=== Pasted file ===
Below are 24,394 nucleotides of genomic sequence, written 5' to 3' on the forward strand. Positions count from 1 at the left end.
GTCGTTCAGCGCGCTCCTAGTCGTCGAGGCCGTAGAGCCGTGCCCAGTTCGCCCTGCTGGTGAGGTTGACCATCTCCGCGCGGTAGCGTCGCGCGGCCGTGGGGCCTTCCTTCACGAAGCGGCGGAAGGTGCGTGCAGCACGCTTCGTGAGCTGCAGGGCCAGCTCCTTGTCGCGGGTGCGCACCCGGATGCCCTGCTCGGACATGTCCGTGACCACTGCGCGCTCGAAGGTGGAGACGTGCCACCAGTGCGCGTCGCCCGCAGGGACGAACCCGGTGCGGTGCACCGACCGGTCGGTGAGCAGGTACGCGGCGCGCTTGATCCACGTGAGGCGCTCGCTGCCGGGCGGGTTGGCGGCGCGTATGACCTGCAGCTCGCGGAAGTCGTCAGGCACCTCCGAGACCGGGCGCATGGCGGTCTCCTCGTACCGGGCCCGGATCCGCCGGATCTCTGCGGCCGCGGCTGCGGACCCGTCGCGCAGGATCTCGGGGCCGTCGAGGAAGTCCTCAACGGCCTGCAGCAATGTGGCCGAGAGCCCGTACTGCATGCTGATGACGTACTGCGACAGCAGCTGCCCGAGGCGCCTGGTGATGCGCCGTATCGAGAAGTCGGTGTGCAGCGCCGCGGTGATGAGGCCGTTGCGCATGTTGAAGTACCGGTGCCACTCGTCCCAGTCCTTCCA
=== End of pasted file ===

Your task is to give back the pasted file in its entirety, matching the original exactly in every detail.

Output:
Below are 24,394 nucleotides of genomic sequence, written 5' to 3' on the forward strand. Positions count from 1 at the left end.
GTCGTTCAGCGCGCTCCTAGTCGTCGAGGCCGTAGAGCCGTGCCCAGTTCGCCCTGCTGGTGAGGTTGACCATCTCCGCGCGGTAGCGTCGCGCGGCCGTGGGGCCTTCCTTCACGAAGCGGCGGAAGGTGCGTGCAGCACGCTTCGTGAGCTGCAGGGCCAGCTCCTTGTCGCGGGTGCGCACCCGGATGCCCTGCTCGGACATGTCCGTGACCACTGCGCGCTCGAAGGTGGAGACGTGCCACCAGTGCGCGTCGCCCGCAGGGACGAACCCGGTGCGGTGCACCGACCGGTCGGTGAGCAGGTACGCGGCGCGCTTGATCCACGTGAGGCGCTCGCTGCCGGGCGGGTTGGCGGCGCGTATGACCTGCAGCTCGCGGAAGTCGTCAGGCACCTCCGAGACCGGGCGCATGGCGGTCTCCTCGTACCGGGCCCGGATCCGCCGGATCTCTGCGGCCGCGGCTGCGGACCCGTCGCGCAGGATCTCGGGGCCGTCGAGGAAGTCCTCAACGGCCTGCAGCAATGTGGCCGAGAGCCCGTACTGCATGCTGATGACGTACTGCGACAGCAGCTGCCCGAGGCGCCTGGTGATGCGCCGTATCGAGAAGTCGGTGTGCAGCGCCGCGGTGATGAGGCCGTTGCGCATGTTGAAGTACCGGTGCCACTCGTCCCAGTCCTTCCA